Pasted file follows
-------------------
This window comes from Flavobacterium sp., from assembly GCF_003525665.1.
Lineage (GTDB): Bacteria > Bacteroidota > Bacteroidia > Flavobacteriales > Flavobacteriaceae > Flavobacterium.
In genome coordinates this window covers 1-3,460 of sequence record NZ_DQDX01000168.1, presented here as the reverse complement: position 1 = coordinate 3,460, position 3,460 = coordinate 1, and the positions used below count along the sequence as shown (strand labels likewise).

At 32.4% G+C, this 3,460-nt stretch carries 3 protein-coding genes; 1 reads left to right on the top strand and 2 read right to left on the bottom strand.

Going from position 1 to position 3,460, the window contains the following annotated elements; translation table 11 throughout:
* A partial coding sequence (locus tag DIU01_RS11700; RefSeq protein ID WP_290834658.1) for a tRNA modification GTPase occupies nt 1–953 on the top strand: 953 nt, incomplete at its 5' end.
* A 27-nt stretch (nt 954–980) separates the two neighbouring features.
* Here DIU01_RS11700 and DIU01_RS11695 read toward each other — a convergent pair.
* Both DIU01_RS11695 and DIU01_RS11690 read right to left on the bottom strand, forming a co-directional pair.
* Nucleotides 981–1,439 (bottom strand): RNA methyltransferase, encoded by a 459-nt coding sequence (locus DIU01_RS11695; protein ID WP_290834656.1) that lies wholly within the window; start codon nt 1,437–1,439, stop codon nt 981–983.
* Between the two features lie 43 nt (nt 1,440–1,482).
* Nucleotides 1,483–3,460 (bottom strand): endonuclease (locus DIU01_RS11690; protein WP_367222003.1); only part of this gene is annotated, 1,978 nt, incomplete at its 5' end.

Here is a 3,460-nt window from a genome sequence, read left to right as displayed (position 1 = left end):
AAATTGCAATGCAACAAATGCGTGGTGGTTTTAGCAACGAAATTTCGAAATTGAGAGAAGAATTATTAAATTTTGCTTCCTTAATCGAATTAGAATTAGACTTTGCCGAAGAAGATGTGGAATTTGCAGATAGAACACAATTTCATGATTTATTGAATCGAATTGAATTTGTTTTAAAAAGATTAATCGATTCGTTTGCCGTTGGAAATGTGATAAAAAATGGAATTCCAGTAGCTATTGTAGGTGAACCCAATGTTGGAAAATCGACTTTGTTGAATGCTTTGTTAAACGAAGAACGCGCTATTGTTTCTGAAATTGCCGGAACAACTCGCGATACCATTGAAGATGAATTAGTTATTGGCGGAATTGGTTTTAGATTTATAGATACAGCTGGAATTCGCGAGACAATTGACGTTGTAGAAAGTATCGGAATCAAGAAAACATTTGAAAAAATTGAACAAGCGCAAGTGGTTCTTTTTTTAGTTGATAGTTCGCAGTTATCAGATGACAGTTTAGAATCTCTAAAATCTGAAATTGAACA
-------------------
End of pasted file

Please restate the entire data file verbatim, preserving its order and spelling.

This window comes from Flavobacterium sp., from assembly GCF_003525665.1.
Lineage (GTDB): Bacteria > Bacteroidota > Bacteroidia > Flavobacteriales > Flavobacteriaceae > Flavobacterium.
In genome coordinates this window covers 1-3,460 of sequence record NZ_DQDX01000168.1, presented here as the reverse complement: position 1 = coordinate 3,460, position 3,460 = coordinate 1, and the positions used below count along the sequence as shown (strand labels likewise).

At 32.4% G+C, this 3,460-nt stretch carries 3 protein-coding genes; 1 reads left to right on the top strand and 2 read right to left on the bottom strand.

Going from position 1 to position 3,460, the window contains the following annotated elements; translation table 11 throughout:
* A partial coding sequence (locus tag DIU01_RS11700; RefSeq protein ID WP_290834658.1) for a tRNA modification GTPase occupies nt 1–953 on the top strand: 953 nt, incomplete at its 5' end.
* A 27-nt stretch (nt 954–980) separates the two neighbouring features.
* Here DIU01_RS11700 and DIU01_RS11695 read toward each other — a convergent pair.
* Both DIU01_RS11695 and DIU01_RS11690 read right to left on the bottom strand, forming a co-directional pair.
* Nucleotides 981–1,439 (bottom strand): RNA methyltransferase, encoded by a 459-nt coding sequence (locus DIU01_RS11695; protein ID WP_290834656.1) that lies wholly within the window; start codon nt 1,437–1,439, stop codon nt 981–983.
* Between the two features lie 43 nt (nt 1,440–1,482).
* Nucleotides 1,483–3,460 (bottom strand): endonuclease (locus DIU01_RS11690; protein WP_367222003.1); only part of this gene is annotated, 1,978 nt, incomplete at its 5' end.

Here is a 3,460-nt window from a genome sequence, read left to right as displayed (position 1 = left end):
AAATTGCAATGCAACAAATGCGTGGTGGTTTTAGCAACGAAATTTCGAAATTGAGAGAAGAATTATTAAATTTTGCTTCCTTAATCGAATTAGAATTAGACTTTGCCGAAGAAGATGTGGAATTTGCAGATAGAACACAATTTCATGATTTATTGAATCGAATTGAATTTGTTTTAAAAAGATTAATCGATTCGTTTGCCGTTGGAAATGTGATAAAAAATGGAATTCCAGTAGCTATTGTAGGTGAACCCAATGTTGGAAAATCGACTTTGTTGAATGCTTTGTTAAACGAAGAACGCGCTATTGTTTCTGAAATTGCCGGAACAACTCGCGATACCATTGAAGATGAATTAGTTATTGGCGGAATTGGTTTTAGATTTATAGATACAGCTGGAATTCGCGAGACAATTGACGTTGTAGAAAGTATCGGAATCAAGAAAACATTTGAAAAAATTGAACAAGCGCAAGTGGTTCTTTTTTTAGTTGATAGTTCGCAGTTATCAGATGACAGTTTAGAATCTCTAAAATCTGAAATTGAACA